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Logitech’s new tech uses inductive charging and is awesome

(TECH NEWS) Gamers are losing their collective minds over Logitech’s new wireless charging gaming equipment.

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Gamers rejoice

In gaming, there are few things worse than having to put the game on hold because of insufficient power.

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Good news – the days of stopping your game to charge your wireless mouse will soon be behind you.

Long suffering

There have been constant updates to wireless mice – longer battery life, more ways to customize, lights, bells, and whistles of all kinds.

But despite these improvements, wireless mice have always been plagued by the same inconvenience – the need to recharge.

Logitech has eliminated the need to interrupt your gaming by creating a mousepad that is constantly charging the mouse, whether or not you’re using it. The Powerplay wireless mouse pad uses electromagnetic resonance to continuously charge your mouse’s battery, without affecting mouse function.

Hitting the niche

Desktop usage is in decline as most professionals switch to tablets and laptops. Gamers, however, are still using desktops and mice, allowing companies like Logitech to hone in on the specific needs of this niche market.

They obviously had gamers in mind when they created a mouse that would charge without ever interfering with gameplay.

In a press release, Logitech’s Vice President and General Manager, Ujesh Desai, said, “For decades, we’ve pioneered development in wireless gaming, and our new Powerplay and Lightspeed wireless technologies continue this commitment to wireless superiority.”

The mouse

For now, the wireless mousepad is only compatible with Windows, not Mac. The Powerplay mousepad works with Logitech’s G703 Lightspeed Mouse, as well as with their more expensive G903 model, which offers 11 programmable buttons and some other bonus features. Logitech claims that their wireless mice have a quicker response than wired ones.

This latest development doesn’t come cheap.

The Powerplay mousepad will go on sale for $100 this month, with the accompanying wireless mice ranging from $100 to $150. A bundled package will be offered after August 20.

Competition at its finest

At this week’s Computex, Corsair also unveiled a similar wireless mouse system. With competitors in the market, the overall price will eventually come down, making the charging mousepad a more affordable luxury for gamers.

#WirelessCharge

Emily Crews is a staff writer at The American Genius and holds a degree in English from Western Kentucky University. Reading, music, black coffee, and her two little girls rule her life. She sees herself one day running a tiny bookstore at the end of the Earth. In the meantime, she is thrilled to write for AG and also does copy editing (team Oxford comma) to keep her brain from turning to mush.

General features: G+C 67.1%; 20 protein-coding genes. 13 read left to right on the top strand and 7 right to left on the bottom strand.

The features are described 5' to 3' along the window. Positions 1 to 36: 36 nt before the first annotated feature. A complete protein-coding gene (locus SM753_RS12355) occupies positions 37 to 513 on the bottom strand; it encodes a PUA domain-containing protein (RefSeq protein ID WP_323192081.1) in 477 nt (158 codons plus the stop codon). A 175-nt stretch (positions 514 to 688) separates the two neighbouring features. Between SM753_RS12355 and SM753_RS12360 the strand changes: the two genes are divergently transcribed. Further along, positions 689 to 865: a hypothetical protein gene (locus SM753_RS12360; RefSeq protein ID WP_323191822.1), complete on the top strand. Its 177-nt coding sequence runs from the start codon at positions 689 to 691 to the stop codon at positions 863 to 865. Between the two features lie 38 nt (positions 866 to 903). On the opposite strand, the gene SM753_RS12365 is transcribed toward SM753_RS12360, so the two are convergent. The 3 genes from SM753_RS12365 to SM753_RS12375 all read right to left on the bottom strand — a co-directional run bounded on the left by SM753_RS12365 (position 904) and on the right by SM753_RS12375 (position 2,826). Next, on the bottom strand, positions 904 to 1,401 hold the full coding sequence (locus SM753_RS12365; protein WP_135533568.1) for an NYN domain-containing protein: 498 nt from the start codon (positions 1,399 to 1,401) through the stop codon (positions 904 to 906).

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Time is money and Clockify helps you make the most

(TECH NEWS) Tracking your time worked as a freelancer can easily be lost in the shuffle. A new tool has been designed to make this important aspect easier.

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After years of searching for a method that works for me in terms of organization and productivity, the answer seemed to be simple: a calendar I can write on and Post-It notes. This method is a little old school, but seems to get the job done for my organizational needs.

However, there are some things that slip through the cracks with this method, but it’s more user error than it is the actual practice. One thing I struggle with is keeping track of my freelance hours this way.

I have a tendency to guesstimate how much time I worked throughout the day and know that I wind up underdocumenting my hours. I would hate to know how much money I’ve missed out on keeping (sometimes inaccurate) handwritten notes.

But, like many other small scale issues, there is a simple solution. And that is found in the form of time trackers.

One of the newest members to join the online time tracker team is Clockify, who operates under the idea of “your time, your rules.” It is a free time tracking tool designed for agencies and freelancers.

Clockify allows users to manage as many team members, projects, and workspaces that you need in an effort to help your business run smoothly. This allows for a complete overview of team productivity.

The tool offers a way to enter time manually as well as clock time automatically. This way you can keep tabs on what you’re working on and assign and label time logs to the appropriate clients.

With this time tracking, you are able to generate weekly, monthly, and annual reports at any given time. These reports can be saved, exported, and shared with clients to give them more information about your work process.

The real-time tracking helps to improve business efficiency and gives more insight into what each team member is spending their time on. Having this information available can give visual representation of how to improve in the future.

Clockify currently exists in desktop format with iOS and Android apps coming soon.

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Russia vetoed cryptocurrency and came back with CryptoRuble

(TECH NEWS) Russia put a hard pass on other cryptocurrencies in their country so that they could hop in the crypto-game with their own CryptoRuble.